Ageism and the Elderly

In: Philosophy and Psychology

Submitted By megrob
Words 2645
Pages 11
Ageism and the Elderly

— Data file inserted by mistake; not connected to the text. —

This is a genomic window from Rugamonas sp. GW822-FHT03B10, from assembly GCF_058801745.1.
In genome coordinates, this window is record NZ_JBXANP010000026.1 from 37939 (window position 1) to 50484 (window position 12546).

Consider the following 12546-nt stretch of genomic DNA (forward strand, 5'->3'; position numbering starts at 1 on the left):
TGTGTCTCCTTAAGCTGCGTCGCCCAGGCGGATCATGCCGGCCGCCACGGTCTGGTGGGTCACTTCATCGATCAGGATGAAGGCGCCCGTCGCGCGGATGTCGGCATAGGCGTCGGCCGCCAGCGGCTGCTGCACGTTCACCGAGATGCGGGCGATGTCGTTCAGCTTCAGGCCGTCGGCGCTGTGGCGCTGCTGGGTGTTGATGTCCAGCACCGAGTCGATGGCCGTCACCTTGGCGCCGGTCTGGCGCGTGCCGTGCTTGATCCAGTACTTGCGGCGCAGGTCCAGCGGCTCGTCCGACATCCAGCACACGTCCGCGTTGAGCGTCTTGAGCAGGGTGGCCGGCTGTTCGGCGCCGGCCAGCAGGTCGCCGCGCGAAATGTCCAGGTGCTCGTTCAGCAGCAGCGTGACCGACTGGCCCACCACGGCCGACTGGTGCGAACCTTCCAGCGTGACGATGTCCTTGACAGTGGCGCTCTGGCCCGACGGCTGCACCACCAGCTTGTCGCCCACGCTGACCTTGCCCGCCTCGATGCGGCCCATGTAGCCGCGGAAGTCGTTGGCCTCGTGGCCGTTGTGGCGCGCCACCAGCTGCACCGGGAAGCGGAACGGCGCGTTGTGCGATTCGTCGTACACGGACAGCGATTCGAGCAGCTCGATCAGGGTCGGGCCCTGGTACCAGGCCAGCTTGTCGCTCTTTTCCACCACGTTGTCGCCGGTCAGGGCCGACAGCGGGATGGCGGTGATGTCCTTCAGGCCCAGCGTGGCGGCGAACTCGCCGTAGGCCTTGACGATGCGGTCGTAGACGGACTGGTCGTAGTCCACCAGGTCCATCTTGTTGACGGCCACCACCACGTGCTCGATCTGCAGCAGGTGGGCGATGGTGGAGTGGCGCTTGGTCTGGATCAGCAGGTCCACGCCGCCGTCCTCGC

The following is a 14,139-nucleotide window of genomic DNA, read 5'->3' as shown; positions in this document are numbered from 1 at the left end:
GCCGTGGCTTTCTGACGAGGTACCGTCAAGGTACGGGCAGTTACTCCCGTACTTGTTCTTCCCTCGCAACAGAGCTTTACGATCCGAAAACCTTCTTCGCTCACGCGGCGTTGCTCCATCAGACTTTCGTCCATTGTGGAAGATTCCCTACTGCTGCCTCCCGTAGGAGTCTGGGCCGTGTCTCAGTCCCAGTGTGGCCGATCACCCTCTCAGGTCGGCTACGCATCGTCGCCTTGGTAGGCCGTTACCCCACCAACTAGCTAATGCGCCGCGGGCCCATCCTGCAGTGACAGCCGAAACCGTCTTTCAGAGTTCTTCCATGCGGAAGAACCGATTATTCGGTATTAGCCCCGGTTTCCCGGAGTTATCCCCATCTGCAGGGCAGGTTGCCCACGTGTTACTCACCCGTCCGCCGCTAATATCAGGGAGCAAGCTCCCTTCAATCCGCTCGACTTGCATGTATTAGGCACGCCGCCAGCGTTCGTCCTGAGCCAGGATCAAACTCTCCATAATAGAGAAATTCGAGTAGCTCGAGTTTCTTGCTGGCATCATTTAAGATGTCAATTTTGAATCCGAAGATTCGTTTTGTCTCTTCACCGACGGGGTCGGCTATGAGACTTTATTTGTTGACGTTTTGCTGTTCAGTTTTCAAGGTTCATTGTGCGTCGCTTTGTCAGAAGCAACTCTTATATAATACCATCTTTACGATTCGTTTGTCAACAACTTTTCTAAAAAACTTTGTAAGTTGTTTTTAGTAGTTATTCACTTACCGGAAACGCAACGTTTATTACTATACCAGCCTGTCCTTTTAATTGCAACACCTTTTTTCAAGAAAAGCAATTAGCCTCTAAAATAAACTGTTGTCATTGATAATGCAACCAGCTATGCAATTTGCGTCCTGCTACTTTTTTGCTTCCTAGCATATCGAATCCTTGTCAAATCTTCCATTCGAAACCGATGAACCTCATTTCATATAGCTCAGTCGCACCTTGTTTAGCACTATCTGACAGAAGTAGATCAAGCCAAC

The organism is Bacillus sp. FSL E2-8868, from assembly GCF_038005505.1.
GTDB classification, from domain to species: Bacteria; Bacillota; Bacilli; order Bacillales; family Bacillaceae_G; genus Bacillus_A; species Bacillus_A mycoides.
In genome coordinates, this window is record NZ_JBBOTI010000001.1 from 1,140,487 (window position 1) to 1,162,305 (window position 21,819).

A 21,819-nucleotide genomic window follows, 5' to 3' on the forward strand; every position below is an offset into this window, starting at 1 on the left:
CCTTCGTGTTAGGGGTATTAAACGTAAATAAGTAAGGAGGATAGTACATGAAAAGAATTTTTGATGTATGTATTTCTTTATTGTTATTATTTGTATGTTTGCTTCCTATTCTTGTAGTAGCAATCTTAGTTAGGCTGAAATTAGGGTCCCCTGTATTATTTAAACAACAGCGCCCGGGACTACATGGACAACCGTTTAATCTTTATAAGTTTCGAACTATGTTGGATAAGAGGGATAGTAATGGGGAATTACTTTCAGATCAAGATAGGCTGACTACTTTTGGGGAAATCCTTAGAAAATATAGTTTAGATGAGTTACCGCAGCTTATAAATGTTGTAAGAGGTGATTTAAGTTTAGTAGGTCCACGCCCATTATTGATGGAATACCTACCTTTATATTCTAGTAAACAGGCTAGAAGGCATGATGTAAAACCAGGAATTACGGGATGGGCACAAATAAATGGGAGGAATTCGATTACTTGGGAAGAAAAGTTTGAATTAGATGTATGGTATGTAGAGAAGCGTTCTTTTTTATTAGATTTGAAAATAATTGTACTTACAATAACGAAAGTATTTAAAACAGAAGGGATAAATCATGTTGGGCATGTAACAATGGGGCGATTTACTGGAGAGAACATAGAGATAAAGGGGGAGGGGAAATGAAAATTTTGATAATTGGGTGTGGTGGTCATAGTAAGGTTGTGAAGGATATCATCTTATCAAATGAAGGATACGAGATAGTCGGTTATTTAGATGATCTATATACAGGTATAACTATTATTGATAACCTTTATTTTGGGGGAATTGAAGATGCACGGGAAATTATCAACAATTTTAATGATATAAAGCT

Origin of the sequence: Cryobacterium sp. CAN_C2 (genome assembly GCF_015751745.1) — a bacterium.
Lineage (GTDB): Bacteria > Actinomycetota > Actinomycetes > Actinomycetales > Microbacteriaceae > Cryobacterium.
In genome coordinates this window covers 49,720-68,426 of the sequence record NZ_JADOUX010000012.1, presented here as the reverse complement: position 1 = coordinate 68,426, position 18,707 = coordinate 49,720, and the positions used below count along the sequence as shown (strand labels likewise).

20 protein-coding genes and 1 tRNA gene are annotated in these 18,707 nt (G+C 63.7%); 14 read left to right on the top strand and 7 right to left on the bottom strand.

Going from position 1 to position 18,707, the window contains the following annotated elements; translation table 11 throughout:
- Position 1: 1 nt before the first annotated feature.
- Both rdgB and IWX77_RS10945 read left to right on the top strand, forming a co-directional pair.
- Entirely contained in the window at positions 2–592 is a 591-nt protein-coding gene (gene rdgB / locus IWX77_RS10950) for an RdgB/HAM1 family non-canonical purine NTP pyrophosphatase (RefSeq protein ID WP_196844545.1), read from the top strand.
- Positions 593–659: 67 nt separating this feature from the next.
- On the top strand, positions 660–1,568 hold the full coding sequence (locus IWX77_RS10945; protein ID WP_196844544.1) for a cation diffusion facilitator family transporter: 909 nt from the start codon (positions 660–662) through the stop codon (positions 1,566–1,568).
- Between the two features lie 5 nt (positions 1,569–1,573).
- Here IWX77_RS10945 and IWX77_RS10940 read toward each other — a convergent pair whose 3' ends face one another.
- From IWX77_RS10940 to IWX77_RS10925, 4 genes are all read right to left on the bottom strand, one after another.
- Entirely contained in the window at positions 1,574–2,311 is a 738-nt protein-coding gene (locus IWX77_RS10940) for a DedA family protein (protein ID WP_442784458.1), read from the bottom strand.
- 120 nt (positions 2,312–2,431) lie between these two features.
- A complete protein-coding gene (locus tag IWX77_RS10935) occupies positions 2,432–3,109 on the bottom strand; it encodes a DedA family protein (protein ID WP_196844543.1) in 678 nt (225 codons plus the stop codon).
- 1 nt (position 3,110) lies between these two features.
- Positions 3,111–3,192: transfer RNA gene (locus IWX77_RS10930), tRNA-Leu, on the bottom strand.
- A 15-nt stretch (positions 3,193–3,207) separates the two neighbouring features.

Decrepit, senile, over the hill, old fart or slow driver are often the words you hear when referring to “the elderly”. In 1969, Robert Butler, the first director of the National Institute on Aging was the first to use the term “ageism” to describe the stereotyping of people because of their age. The term ageism contains a negative bias or attitude toward the aging. This it a form of discrimination. While there is other ‘isms used in American society; sexism, or racism, ageism enables the younger generation to see older people differently, they may be seen as just old people who are no longer able to actively contribute to society. When is a person considered to be old or elderly? There was a time when you were required to retire at the age of 65. But with the economy and life span increasing people work until they cannot. There is no set age but society usually deems a person old when they are able to collect benefits like pensions, social security, medical care or discounted meals. The United States Census Bureau has estimated that the population of those over 65 will increase from 11.4 percent in 2000 to 20.7 percent in 2050. The baby boom generation, those born in the 1950’s will make up sixteen percent of the population in at least ten states by 2020. Some say that by the end of the twenty-first century life expectancy will exceed 100 years of age. Most people want to live a long life, but only if they are mentally and physically able to thrive. Americans in particular want to be young and live forever because our society tells us there is no place for the old. The media and family reiterate to younger generations that getting old is depressing, sad and lonely. The obsession with face-lifts, Botox and liposuction increases the stigma that getting old is close to the end. If older citizens are unable to care for themselves they…...

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